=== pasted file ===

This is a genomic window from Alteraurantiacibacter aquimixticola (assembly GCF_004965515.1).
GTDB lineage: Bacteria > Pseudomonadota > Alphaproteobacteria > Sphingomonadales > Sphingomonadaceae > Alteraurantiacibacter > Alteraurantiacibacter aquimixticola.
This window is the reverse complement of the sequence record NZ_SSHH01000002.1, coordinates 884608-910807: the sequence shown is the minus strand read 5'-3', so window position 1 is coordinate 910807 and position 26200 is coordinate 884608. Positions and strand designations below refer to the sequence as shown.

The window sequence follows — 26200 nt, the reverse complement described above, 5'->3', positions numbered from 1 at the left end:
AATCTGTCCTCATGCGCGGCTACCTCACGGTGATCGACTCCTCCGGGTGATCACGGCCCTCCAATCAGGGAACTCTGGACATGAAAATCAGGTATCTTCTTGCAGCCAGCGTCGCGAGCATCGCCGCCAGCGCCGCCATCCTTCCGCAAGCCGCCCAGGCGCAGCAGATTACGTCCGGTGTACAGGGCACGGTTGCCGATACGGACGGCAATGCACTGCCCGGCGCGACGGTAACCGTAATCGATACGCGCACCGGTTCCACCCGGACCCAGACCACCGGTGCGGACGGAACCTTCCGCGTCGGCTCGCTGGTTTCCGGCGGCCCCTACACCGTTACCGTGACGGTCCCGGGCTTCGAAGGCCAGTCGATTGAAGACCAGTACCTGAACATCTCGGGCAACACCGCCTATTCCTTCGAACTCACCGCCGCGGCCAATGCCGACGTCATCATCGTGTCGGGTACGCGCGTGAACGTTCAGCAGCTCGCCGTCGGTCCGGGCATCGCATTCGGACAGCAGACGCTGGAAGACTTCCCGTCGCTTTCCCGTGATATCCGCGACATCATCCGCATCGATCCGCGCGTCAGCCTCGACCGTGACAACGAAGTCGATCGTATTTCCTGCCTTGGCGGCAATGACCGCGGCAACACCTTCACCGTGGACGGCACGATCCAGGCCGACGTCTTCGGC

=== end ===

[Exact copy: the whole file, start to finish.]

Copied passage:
This is a genomic window from Alteraurantiacibacter aquimixticola (assembly GCF_004965515.1).
GTDB lineage: Bacteria > Pseudomonadota > Alphaproteobacteria > Sphingomonadales > Sphingomonadaceae > Alteraurantiacibacter > Alteraurantiacibacter aquimixticola.
This window is the reverse complement of the sequence record NZ_SSHH01000002.1, coordinates 884608-910807: the sequence shown is the minus strand read 5'-3', so window position 1 is coordinate 910807 and position 26200 is coordinate 884608. Positions and strand designations below refer to the sequence as shown.

The window sequence follows — 26200 nt, the reverse complement described above, 5'->3', positions numbered from 1 at the left end:
AATCTGTCCTCATGCGCGGCTACCTCACGGTGATCGACTCCTCCGGGTGATCACGGCCCTCCAATCAGGGAACTCTGGACATGAAAATCAGGTATCTTCTTGCAGCCAGCGTCGCGAGCATCGCCGCCAGCGCCGCCATCCTTCCGCAAGCCGCCCAGGCGCAGCAGATTACGTCCGGTGTACAGGGCACGGTTGCCGATACGGACGGCAATGCACTGCCCGGCGCGACGGTAACCGTAATCGATACGCGCACCGGTTCCACCCGGACCCAGACCACCGGTGCGGACGGAACCTTCCGCGTCGGCTCGCTGGTTTCCGGCGGCCCCTACACCGTTACCGTGACGGTCCCGGGCTTCGAAGGCCAGTCGATTGAAGACCAGTACCTGAACATCTCGGGCAACACCGCCTATTCCTTCGAACTCACCGCCGCGGCCAATGCCGACGTCATCATCGTGTCGGGTACGCGCGTGAACGTTCAGCAGCTCGCCGTCGGTCCGGGCATCGCATTCGGACAGCAGACGCTGGAAGACTTCCCGTCGCTTTCCCGTGATATCCGCGACATCATCCGCATCGATCCGCGCGTCAGCCTCGACCGTGACAACGAAGTCGATCGTATTTCCTGCCTTGGCGGCAATGACCGCGGCAACACCTTCACCGTGGACGGCACGATCCAGGCCGACGTCTTCGGC